In the Properties dialog box for the connection, on the Sessions tab, select the following options as necessary:

Select the Override user settings check box, and then set timeout settings for End a disconnected session, Active session limit, and Idle session limit.

Select the Override user settings check box, and then select one of the following reconnection settings: Disconnect from session or End session.

Click OK. Changes to timeout and reconnection settings are not applied to sessions that are connected when the change is made. The changes will take effect the next time the user establishes a new connection to the RD Session Host server.

You can also configure timeout and reconnection settings by applying the following Group Policy settings:

Set time limit for disconnected sessions

Set time limit for active but idle Remote Desktop Services sessions

Set time limit for active Remote Desktop Services sessions

Terminate session when time limits are reached

These Group Policy settings are located in the following locations:

Computer Configuration\Policies\Administrative Templates\Windows Components\Remote Desktop Services\Remote Desktop Session Host\Session Time Limits

User Configuration\Policies\Administrative Templates\Windows Components\Remote Desktop Services\Remote Desktop Session Host\Session Time Limits

These Group Policy settings can be configured by using either the Local Group Policy Editor or the Group Policy Management Console (GPMC).

Note
These Group Policy settings will take precedence over the settings configured in Remote Desktop Session Host Configuration. If both the Computer Configuration and the User Configuration policy settings are configured, the Computer Configuration policy settings take precedence.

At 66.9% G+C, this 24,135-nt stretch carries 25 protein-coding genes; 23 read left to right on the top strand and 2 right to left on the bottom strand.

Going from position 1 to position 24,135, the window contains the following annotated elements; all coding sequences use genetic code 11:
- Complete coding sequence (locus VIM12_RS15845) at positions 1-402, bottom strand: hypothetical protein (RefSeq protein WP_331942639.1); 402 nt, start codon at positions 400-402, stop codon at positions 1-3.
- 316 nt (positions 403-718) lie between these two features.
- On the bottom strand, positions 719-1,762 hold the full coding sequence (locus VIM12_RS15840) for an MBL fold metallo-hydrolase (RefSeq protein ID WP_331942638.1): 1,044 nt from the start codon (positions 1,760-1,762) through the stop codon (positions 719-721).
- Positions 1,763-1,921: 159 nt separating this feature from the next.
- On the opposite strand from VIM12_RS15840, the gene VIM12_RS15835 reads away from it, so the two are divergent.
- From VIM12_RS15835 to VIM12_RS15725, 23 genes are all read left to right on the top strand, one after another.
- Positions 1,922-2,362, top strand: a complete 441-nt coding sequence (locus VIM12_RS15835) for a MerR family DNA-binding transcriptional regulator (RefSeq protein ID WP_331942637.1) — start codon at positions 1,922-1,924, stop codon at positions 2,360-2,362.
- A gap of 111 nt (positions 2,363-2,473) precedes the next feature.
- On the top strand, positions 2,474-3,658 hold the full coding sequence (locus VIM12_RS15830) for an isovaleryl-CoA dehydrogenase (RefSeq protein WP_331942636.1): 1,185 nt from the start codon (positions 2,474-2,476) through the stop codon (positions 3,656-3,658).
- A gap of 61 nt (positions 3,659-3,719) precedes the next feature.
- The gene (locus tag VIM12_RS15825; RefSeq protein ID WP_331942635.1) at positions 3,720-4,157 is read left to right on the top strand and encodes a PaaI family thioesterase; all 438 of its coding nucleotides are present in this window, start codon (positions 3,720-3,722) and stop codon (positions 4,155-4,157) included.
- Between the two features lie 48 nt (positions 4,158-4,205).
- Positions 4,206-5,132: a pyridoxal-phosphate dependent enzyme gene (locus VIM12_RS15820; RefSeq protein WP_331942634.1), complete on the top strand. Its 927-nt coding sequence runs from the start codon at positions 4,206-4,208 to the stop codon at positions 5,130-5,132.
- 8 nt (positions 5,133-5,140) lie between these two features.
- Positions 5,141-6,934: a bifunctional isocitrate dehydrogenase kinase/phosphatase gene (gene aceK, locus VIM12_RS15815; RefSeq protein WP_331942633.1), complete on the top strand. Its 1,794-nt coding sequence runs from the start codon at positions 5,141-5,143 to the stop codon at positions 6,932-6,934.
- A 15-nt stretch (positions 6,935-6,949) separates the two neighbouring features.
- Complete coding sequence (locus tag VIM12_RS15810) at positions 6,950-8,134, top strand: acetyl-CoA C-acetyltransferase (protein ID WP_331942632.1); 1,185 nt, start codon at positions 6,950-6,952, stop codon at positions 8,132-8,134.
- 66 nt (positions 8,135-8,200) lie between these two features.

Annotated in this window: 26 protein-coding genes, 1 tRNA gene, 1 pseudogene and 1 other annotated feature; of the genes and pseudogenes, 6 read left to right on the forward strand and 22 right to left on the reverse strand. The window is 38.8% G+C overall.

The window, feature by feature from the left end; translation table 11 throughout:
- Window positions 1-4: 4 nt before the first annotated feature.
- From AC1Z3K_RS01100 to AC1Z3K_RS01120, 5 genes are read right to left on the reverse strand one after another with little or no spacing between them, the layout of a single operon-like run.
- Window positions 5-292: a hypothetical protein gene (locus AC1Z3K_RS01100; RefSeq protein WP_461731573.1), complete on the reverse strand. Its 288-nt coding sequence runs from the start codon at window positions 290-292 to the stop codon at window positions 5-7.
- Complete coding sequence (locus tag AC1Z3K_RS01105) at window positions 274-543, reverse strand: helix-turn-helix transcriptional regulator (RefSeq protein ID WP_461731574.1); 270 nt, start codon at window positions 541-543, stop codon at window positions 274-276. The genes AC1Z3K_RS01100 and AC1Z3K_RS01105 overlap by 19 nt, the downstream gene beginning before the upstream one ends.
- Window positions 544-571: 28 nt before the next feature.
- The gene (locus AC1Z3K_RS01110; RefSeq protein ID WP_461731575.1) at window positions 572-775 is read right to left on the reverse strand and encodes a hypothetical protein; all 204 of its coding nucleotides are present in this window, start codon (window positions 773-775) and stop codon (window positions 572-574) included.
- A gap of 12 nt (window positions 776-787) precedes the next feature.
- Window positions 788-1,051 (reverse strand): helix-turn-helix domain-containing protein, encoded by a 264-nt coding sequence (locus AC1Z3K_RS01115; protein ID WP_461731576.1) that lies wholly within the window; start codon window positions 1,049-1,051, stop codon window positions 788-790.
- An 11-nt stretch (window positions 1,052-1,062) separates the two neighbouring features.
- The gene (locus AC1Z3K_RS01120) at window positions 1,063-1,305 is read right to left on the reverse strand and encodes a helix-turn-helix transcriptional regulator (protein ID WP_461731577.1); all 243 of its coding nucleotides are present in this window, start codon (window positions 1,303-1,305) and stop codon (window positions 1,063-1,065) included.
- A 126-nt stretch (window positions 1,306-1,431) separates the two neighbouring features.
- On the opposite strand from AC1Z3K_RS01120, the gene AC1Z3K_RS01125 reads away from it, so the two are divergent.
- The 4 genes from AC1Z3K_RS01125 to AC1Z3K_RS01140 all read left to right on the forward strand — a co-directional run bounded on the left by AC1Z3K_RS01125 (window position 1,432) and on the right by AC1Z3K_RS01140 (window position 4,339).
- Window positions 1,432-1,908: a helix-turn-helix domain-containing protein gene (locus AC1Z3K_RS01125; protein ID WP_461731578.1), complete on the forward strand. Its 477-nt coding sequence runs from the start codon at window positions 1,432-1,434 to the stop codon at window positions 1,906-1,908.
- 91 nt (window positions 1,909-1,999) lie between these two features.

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rwheeler23Author Commented:
I will look into these. The issue I have is the disconnected message is completely random. The only thing that is consistent is that I typing on the keyboard entering data and/or requesting output. Suddenly the disconnect box pops up and then I am dead for 1-2 minutes. When the connection restablishes itself it brings me back to where I was until it times out again.
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rjdpaCommented:
Make sure you check the network connection between both client and server sides.
mrbrain646Commented:
do a ping test to that server from a different machine to see if its just your computer that is having the problem. if the other machine still happens on the server i would check the cable on the server..drivers on the server. if its just your workstation. upgrade the drivers for your nic
rwheeler23Author Commented:
The issue is with RDP. I run FTP and I have an IIS application on the same server. When  it locks up my files are still transferring and I can enter time via my web based program so I now it is not the NIC. I am going to ask my cable company for a 30 day trial period at a higher bandwidth.
rjdpaCommented:
Any firewalls (hardware and/or software) between the 2? If so, allow port 3389 at both ends. You could also try a different port number for the remote desktop. You would just have to change a registry setting to change the listening port on the pc in which you are connecting to.

If needed, change listening port number here, then restart pc...
HKEY_LOCAL_MACHINE\System\CurrentControlSet\Control\TerminalServer\WinStations\RDP-Tcp\PortNumber

then when connecting, use the host or ip address followed by :1234 where 1234 is the new port number... (ex. 192.168.1.10:3390)
rwheeler23Author Commented:
This situation is just very odd. Back in March of 2010 i had the cable come and run a new line because critters had eaten through the existing line. Ever since then I have had this issue. I will be logged in and working and sometimes the connection gets lost every 5 minutes and then sometimes only 5 times a day. I cannot find any pattern. Given that my FTP server and IIS server appear to be unaffected, I can going to use VNC for while and see that times out.
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Windows Server 2003